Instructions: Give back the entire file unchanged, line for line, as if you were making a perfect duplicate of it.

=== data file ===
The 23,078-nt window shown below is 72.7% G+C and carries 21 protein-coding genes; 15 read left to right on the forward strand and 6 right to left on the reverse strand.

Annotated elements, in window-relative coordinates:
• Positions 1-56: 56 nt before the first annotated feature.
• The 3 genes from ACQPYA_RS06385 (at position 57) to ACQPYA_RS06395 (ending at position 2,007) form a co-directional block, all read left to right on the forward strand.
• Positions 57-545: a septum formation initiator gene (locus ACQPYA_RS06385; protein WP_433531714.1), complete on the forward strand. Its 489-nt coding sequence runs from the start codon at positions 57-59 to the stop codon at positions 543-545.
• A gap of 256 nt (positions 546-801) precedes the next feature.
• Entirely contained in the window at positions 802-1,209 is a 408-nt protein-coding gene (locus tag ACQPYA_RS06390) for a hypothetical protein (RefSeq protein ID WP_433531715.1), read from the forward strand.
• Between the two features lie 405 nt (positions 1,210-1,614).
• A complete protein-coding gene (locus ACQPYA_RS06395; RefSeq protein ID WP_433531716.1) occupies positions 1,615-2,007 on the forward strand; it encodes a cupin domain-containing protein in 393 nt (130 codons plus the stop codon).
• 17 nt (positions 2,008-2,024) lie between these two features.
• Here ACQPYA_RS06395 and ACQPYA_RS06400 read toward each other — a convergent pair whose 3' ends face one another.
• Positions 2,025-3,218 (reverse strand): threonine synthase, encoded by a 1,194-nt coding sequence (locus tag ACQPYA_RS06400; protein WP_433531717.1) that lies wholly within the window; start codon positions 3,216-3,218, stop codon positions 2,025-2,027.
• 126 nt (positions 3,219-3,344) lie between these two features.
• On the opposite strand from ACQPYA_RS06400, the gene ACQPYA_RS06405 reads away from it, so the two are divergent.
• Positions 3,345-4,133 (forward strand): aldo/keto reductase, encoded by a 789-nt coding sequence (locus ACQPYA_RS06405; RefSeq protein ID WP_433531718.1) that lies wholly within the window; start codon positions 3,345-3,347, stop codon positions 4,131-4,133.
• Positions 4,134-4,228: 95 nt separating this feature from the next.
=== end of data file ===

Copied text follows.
The 23,078-nt window shown below is 72.7% G+C and carries 21 protein-coding genes; 15 read left to right on the forward strand and 6 right to left on the reverse strand.

Annotated elements, in window-relative coordinates:
• Positions 1-56: 56 nt before the first annotated feature.
• The 3 genes from ACQPYA_RS06385 (at position 57) to ACQPYA_RS06395 (ending at position 2,007) form a co-directional block, all read left to right on the forward strand.
• Positions 57-545: a septum formation initiator gene (locus ACQPYA_RS06385; protein WP_433531714.1), complete on the forward strand. Its 489-nt coding sequence runs from the start codon at positions 57-59 to the stop codon at positions 543-545.
• A gap of 256 nt (positions 546-801) precedes the next feature.
• Entirely contained in the window at positions 802-1,209 is a 408-nt protein-coding gene (locus tag ACQPYA_RS06390) for a hypothetical protein (RefSeq protein ID WP_433531715.1), read from the forward strand.
• Between the two features lie 405 nt (positions 1,210-1,614).
• A complete protein-coding gene (locus ACQPYA_RS06395; RefSeq protein ID WP_433531716.1) occupies positions 1,615-2,007 on the forward strand; it encodes a cupin domain-containing protein in 393 nt (130 codons plus the stop codon).
• 17 nt (positions 2,008-2,024) lie between these two features.
• Here ACQPYA_RS06395 and ACQPYA_RS06400 read toward each other — a convergent pair whose 3' ends face one another.
• Positions 2,025-3,218 (reverse strand): threonine synthase, encoded by a 1,194-nt coding sequence (locus tag ACQPYA_RS06400; protein WP_433531717.1) that lies wholly within the window; start codon positions 3,216-3,218, stop codon positions 2,025-2,027.
• 126 nt (positions 3,219-3,344) lie between these two features.
• On the opposite strand from ACQPYA_RS06400, the gene ACQPYA_RS06405 reads away from it, so the two are divergent.
• Positions 3,345-4,133 (forward strand): aldo/keto reductase, encoded by a 789-nt coding sequence (locus ACQPYA_RS06405; RefSeq protein ID WP_433531718.1) that lies wholly within the window; start codon positions 3,345-3,347, stop codon positions 4,131-4,133.
• Positions 4,134-4,228: 95 nt separating this feature from the next.